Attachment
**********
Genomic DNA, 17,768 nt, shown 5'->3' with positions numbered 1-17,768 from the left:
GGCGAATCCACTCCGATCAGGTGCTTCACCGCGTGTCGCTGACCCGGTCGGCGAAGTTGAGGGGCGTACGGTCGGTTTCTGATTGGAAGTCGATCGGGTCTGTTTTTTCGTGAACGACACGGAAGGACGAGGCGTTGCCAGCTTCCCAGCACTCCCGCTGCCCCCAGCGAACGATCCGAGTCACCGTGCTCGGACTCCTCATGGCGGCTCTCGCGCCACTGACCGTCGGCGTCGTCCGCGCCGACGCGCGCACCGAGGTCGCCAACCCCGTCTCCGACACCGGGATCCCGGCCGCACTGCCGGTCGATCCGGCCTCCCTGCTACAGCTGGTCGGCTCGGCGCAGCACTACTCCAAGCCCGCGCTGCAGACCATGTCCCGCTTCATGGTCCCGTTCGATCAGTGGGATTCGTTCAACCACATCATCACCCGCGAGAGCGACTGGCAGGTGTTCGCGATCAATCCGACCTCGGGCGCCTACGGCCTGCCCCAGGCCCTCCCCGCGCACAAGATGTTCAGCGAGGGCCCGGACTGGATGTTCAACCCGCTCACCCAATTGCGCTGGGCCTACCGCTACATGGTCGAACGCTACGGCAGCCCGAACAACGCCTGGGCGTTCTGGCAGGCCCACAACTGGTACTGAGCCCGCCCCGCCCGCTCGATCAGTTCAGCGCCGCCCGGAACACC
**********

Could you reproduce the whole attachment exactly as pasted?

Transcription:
Genomic DNA, 17,768 nt, shown 5'->3' with positions numbered 1-17,768 from the left:
GGCGAATCCACTCCGATCAGGTGCTTCACCGCGTGTCGCTGACCCGGTCGGCGAAGTTGAGGGGCGTACGGTCGGTTTCTGATTGGAAGTCGATCGGGTCTGTTTTTTCGTGAACGACACGGAAGGACGAGGCGTTGCCAGCTTCCCAGCACTCCCGCTGCCCCCAGCGAACGATCCGAGTCACCGTGCTCGGACTCCTCATGGCGGCTCTCGCGCCACTGACCGTCGGCGTCGTCCGCGCCGACGCGCGCACCGAGGTCGCCAACCCCGTCTCCGACACCGGGATCCCGGCCGCACTGCCGGTCGATCCGGCCTCCCTGCTACAGCTGGTCGGCTCGGCGCAGCACTACTCCAAGCCCGCGCTGCAGACCATGTCCCGCTTCATGGTCCCGTTCGATCAGTGGGATTCGTTCAACCACATCATCACCCGCGAGAGCGACTGGCAGGTGTTCGCGATCAATCCGACCTCGGGCGCCTACGGCCTGCCCCAGGCCCTCCCCGCGCACAAGATGTTCAGCGAGGGCCCGGACTGGATGTTCAACCCGCTCACCCAATTGCGCTGGGCCTACCGCTACATGGTCGAACGCTACGGCAGCCCGAACAACGCCTGGGCGTTCTGGCAGGCCCACAACTGGTACTGAGCCCGCCCCGCCCGCTCGATCAGTTCAGCGCCGCCCGGAACACC